A total of 184 lesions that were assigned skin SNOMED topography codes by the pathology laboratories were coded to vulva topography by the medical coders at the CRN. This highlights the importance of a national cancer registry that can harmonise the coding practices of local pathology laboratories. Moreover, it illustrates how discrepancies in coding practices may influence completeness estimates in quality assessments of disease registration.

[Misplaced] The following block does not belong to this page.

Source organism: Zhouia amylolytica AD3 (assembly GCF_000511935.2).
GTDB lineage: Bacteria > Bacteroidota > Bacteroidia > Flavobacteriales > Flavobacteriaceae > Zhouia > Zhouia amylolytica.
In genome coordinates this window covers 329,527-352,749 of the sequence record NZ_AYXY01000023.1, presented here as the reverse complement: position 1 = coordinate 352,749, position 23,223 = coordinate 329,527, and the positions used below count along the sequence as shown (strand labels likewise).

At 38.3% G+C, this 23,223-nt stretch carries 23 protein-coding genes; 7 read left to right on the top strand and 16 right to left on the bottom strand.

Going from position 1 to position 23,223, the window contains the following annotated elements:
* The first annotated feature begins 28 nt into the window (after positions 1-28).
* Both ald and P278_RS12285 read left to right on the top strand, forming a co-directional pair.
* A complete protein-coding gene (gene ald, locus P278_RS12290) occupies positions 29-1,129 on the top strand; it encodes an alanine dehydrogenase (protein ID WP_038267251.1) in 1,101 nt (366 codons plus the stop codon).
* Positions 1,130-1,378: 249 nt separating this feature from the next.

A VIN or VaIN lesion in a patient with a prior premalignant or malignant lesion in a nearby site has generally been assigned to the topography of the primary registration by the CRN medical coders. This has led to fewer registrations of VaIN in particular. A reason is that far more lesions occur in the cervix  and it is therefore more likely that a VaIN lesion has been assigned to the cervix than a cervical lesion has been assigned to the vagina. We have changed the coding practice at CRN so that VaIN and VIN cases are assigned topography codes according to the site of the lesion, regardless of disease history at other anatomical locations. The change took effect in 2009, and we will also recode retrospectively for the years 2002 to 2008. We believe that this change of practice will give us more reliable data to monitor the results of HPV vaccinations on the incidence of HPV-related diseases of the vulva and vagina. This change of coding practice affected 44 notifications with lesions originally assigned cervical topography code, but during the reabstraction assigned vaginal topography code. These were not included in the estimation of the accuracy of topography codes assigned to notifications at CRN and reabstracted notifications.